Voices: Sexual violence against gay men is not spoken about enough

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‘More than half of gay men believe that the gay community has an issue with consent' (Getty Images/iStockphoto)
‘More than half of gay men believe that the gay community has an issue with consent' (Getty Images/iStockphoto)

When I read about the case of Stephen Port last week, the so-called “Grindr Killer” who in 2014/15 killed four young gay men, I questioned why I hadn’t heard about it before now.

These were some of the most horrendous acts of sexual violence that the UK has seen in recent years. Port drugged his victims, all in their 20s, with the date-rape drug GHB, raped them and dumped their bodies in a nearby graveyard.

I asked my family if they had heard about this case, but they hadn’t. Neither had my university friends, some of whom are part of the LGBTQ+ community. Scouring the internet for more details, I found no evidence that these events had sparked a conversation about the issue of sexual violence within the gay community.

Instead, it seemed like it was just another item on the daily newsreel, featuring one rogue, crime-drama-worthy serial killer (in fact, a new BBC series starting on 3 January dramatises these events).

But why hadn’t these events, or others like it (for example, Reynhard Sinaga, who in 2019 was convicted of 136 counts of rape against young men), led to broader conversations, like the #MeToo movement or Sarah Everard has done for women and their ongoing fight against male violence?

According to a survey conducted by the charity Gay Men’s Health Project, more than half of gay men believe that the gay community has an issue with consent, with 62 per cent having been touched or groped in a bar or club without consent. It’s evident from this that action is desperately needed.

LGBTQ+ charities, like Galop and Survivors Manchester, are trying to grapple with this issue, but I fear that they are powerless to fix the problem without a strong movement behind them.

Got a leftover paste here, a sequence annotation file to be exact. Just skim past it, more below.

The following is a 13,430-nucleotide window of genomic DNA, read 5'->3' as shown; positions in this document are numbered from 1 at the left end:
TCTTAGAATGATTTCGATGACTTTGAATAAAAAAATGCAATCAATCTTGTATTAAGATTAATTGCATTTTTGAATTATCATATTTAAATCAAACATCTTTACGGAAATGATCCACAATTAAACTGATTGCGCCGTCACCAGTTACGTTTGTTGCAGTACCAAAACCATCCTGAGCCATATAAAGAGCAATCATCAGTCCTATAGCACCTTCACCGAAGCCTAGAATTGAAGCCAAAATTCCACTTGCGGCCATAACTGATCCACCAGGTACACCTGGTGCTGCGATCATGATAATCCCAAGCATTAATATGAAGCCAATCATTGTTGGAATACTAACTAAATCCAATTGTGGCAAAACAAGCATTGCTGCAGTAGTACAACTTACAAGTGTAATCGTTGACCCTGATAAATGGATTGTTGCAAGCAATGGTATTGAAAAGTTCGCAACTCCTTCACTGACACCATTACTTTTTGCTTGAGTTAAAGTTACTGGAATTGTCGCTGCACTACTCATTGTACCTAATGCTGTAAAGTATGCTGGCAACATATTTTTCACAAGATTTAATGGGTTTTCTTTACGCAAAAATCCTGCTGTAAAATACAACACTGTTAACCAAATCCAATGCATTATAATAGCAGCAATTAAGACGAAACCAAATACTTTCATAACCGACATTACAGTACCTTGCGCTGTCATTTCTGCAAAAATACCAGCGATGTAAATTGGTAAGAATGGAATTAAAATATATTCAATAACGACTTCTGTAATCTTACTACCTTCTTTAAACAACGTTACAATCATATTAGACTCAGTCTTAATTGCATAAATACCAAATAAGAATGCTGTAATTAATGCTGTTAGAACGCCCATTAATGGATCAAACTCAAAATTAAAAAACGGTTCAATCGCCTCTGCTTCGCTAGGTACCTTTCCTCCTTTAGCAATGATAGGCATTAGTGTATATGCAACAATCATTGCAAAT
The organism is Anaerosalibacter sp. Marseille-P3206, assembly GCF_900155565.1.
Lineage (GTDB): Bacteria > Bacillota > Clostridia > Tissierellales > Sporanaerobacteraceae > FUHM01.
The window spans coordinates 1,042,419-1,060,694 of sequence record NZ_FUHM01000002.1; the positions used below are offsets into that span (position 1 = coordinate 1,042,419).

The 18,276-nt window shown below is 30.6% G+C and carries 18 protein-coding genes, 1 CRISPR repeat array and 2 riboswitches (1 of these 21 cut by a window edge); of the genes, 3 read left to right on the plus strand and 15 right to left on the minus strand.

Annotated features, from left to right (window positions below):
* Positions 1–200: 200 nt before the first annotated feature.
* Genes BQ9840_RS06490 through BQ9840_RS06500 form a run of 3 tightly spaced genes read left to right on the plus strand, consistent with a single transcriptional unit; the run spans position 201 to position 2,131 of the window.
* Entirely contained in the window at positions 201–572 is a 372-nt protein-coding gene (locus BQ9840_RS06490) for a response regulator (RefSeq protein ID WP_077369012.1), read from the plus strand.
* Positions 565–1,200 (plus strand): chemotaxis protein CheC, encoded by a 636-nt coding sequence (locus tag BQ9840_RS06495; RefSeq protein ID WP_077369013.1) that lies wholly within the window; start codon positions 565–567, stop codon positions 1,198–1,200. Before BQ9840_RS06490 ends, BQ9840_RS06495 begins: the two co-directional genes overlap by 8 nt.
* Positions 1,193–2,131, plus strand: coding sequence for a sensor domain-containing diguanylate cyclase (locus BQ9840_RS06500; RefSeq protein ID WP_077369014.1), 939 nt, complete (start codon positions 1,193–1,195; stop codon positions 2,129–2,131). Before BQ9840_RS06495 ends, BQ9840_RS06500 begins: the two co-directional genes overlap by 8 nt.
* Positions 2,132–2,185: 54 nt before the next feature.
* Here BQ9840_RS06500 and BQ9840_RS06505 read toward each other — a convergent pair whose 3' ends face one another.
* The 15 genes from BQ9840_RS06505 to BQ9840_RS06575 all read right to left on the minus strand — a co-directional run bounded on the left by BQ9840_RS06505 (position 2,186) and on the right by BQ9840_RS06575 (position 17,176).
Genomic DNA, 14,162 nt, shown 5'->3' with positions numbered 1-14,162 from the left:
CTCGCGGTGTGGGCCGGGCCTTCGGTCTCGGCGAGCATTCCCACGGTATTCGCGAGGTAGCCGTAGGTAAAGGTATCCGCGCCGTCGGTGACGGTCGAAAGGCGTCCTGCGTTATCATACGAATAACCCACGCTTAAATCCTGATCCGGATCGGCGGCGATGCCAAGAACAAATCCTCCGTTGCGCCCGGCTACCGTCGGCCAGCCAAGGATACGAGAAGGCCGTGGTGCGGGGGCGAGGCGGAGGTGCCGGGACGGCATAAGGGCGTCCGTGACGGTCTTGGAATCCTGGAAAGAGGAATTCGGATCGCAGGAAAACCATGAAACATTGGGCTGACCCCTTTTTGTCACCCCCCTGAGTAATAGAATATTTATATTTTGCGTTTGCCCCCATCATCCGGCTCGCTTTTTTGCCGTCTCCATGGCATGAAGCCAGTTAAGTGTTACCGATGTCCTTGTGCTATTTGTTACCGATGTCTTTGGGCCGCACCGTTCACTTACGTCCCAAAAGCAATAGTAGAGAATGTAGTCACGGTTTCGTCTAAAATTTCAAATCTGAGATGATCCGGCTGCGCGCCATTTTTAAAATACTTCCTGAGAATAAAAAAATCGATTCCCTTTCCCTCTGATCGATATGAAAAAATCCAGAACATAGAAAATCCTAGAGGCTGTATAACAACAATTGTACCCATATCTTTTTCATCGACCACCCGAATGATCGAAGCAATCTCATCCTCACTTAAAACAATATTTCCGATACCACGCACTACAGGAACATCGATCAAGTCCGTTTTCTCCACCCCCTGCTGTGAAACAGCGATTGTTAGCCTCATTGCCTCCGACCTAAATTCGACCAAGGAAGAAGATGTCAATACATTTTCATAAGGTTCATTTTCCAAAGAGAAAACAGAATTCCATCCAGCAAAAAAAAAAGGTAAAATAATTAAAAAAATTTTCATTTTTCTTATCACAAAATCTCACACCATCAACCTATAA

Speaking to several gay friends, the scale of the problem becomes apparent. One friend, Charlie*, told me about a night out when he was 18 years old: “It started out as a pretty normal night. I went to a gay club with two of my friends,” he explained.

However, at some point in the night, Charlie* blacked out. The next thing he can remember is being in a taxi with another guy.

“We were then in his bedroom, where he pushed me down onto the bed without saying anything and took off my clothes and then just forced himself onto me,” he says. “I told him to stop numerous times because it hurt but he didn’t listen.”

Charlie* had to wait for his abuser to fall asleep before leaving the house in the middle of the night. To this day, he has always “hated to use the term rape” and never reported what happened to him.

When gay men don’t see themselves represented in conversations around sexual violence, they often don’t view their abuse for what it really is. “I felt like I was making a big issue out of something that maybe was all in my head,” Charlie* tells me.

Another friend told me that he downloaded Grindr – the dating app Stephen Port used to find his victims – when he was just 16 years old, a decision that was motivated by a desire to find others like him, but led to experiences that have since resulted in him developing sex and relationship anxiety.

Don’t get me wrong, progress has been made. Increased visibility of LGBTQ+ people in mainstream culture is a brilliant step forward, and it has the potential to bring about a deeper understanding of issues affecting the gay community, like that of sexual violence. But we must go further.

This is by no means an attempt to compete with women’s fight for safety, nor should these issues be used as ammunition against the gay community. This is not an issue with gay men; it is an issue with male violence, some of which is perpetrated by gay men.

Even when both male and female victims are accounted for, men are the perpetrators of at least 90 per cent of sexual violence, according to a 2010 National Intimate Partner and Sexual Violence Survey – and therefore to tackle this issue, victims of sexual violence must come together in solidarity to fight back.

My challenge to all of us? Next time you’re speaking about the issue of sexual violence or harassment with a gay friend, please ask them about their experiences, and listen. Believe them. I certainly will be.

And from what I have heard so far, sadly they will likely have a story to tell.

*Charlie is a pseudonym to protect the victim’s identity

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